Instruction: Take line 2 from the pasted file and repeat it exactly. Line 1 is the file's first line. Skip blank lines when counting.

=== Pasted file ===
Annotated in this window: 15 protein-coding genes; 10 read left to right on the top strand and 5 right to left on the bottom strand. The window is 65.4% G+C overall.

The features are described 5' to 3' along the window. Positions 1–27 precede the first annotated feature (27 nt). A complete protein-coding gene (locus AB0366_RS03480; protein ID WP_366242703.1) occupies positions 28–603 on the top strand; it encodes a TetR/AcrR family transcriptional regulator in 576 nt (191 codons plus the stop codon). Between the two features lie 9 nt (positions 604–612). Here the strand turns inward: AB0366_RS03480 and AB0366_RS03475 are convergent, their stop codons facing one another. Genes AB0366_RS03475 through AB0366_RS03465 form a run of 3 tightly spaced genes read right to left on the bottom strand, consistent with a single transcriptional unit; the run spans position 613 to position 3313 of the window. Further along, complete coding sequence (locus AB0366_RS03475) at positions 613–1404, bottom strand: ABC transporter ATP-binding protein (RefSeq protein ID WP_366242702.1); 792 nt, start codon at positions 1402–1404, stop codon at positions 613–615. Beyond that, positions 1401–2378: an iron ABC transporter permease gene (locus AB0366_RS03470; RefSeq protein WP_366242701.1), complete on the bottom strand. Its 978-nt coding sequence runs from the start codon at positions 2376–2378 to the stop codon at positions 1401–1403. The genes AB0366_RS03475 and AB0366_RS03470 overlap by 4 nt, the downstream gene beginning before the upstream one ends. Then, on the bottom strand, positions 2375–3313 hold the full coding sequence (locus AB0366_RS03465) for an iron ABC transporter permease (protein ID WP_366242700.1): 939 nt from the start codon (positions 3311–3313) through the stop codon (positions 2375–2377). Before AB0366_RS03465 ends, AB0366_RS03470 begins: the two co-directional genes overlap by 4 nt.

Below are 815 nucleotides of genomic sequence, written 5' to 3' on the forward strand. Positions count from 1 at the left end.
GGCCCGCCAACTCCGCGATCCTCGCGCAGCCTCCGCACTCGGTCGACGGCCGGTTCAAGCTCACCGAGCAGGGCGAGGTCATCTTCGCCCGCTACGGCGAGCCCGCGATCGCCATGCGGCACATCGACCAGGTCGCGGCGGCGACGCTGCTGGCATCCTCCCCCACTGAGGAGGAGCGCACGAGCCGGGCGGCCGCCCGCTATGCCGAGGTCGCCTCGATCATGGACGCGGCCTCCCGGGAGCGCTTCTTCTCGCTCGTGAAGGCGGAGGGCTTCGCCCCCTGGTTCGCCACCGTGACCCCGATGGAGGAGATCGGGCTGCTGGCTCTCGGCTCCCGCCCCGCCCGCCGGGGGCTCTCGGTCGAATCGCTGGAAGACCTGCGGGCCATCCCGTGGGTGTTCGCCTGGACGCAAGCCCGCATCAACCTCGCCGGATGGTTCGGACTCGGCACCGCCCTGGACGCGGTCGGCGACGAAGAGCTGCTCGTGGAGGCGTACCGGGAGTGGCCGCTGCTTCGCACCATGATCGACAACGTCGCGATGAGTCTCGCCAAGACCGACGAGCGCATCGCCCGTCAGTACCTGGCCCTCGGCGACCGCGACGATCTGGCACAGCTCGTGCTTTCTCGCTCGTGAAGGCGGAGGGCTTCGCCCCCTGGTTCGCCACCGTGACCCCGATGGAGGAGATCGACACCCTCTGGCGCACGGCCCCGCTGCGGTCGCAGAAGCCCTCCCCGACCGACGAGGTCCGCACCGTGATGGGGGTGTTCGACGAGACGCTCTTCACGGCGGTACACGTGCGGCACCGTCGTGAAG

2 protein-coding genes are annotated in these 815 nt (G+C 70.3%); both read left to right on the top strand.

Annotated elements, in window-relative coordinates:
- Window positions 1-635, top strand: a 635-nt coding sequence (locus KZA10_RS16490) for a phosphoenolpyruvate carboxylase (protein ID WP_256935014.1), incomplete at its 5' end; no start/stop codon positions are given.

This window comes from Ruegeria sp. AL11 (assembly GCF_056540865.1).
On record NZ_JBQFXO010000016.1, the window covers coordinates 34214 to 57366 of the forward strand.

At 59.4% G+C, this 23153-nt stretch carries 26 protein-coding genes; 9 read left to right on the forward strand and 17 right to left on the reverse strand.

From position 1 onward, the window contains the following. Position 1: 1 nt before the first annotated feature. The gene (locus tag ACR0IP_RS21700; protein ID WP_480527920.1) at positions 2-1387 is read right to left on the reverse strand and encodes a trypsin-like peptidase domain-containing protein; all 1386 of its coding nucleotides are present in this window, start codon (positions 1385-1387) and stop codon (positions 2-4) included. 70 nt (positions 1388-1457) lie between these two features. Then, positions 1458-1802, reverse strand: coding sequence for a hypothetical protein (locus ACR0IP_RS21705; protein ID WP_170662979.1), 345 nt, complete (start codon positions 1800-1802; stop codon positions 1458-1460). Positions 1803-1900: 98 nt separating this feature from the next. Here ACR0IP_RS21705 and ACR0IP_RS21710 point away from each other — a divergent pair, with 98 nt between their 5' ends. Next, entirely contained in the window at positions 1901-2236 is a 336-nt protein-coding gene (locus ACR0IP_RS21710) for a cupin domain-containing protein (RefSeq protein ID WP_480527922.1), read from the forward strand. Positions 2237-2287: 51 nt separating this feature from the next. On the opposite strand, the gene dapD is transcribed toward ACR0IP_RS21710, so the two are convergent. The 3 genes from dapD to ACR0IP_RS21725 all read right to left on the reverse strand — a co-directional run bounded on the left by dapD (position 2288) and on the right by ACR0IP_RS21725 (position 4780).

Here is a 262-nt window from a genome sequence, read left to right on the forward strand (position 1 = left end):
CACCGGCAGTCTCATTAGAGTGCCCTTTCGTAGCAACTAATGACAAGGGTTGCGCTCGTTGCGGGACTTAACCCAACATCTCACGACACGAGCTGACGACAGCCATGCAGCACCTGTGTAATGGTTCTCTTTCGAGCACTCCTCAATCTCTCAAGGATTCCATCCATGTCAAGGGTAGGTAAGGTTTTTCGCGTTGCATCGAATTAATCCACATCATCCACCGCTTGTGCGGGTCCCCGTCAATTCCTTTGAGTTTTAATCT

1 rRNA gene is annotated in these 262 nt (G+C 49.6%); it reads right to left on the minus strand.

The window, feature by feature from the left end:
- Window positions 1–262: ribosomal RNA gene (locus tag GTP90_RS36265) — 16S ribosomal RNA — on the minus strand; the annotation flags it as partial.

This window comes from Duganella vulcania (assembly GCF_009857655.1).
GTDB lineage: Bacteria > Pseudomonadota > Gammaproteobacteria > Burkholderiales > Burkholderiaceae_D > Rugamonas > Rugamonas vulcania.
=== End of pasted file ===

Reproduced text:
The features are described 5' to 3' along the window. Positions 1–27 precede the first annotated feature (27 nt). A complete protein-coding gene (locus AB0366_RS03480; protein ID WP_366242703.1) occupies positions 28–603 on the top strand; it encodes a TetR/AcrR family transcriptional regulator in 576 nt (191 codons plus the stop codon). Between the two features lie 9 nt (positions 604–612). Here the strand turns inward: AB0366_RS03480 and AB0366_RS03475 are convergent, their stop codons facing one another. Genes AB0366_RS03475 through AB0366_RS03465 form a run of 3 tightly spaced genes read right to left on the bottom strand, consistent with a single transcriptional unit; the run spans position 613 to position 3313 of the window. Further along, complete coding sequence (locus AB0366_RS03475) at positions 613–1404, bottom strand: ABC transporter ATP-binding protein (RefSeq protein ID WP_366242702.1); 792 nt, start codon at positions 1402–1404, stop codon at positions 613–615. Beyond that, positions 1401–2378: an iron ABC transporter permease gene (locus AB0366_RS03470; RefSeq protein WP_366242701.1), complete on the bottom strand. Its 978-nt coding sequence runs from the start codon at positions 2376–2378 to the stop codon at positions 1401–1403. The genes AB0366_RS03475 and AB0366_RS03470 overlap by 4 nt, the downstream gene beginning before the upstream one ends. Then, on the bottom strand, positions 2375–3313 hold the full coding sequence (locus AB0366_RS03465) for an iron ABC transporter permease (protein ID WP_366242700.1): 939 nt from the start codon (positions 3311–3313) through the stop codon (positions 2375–2377). Before AB0366_RS03465 ends, AB0366_RS03470 begins: the two co-directional genes overlap by 4 nt.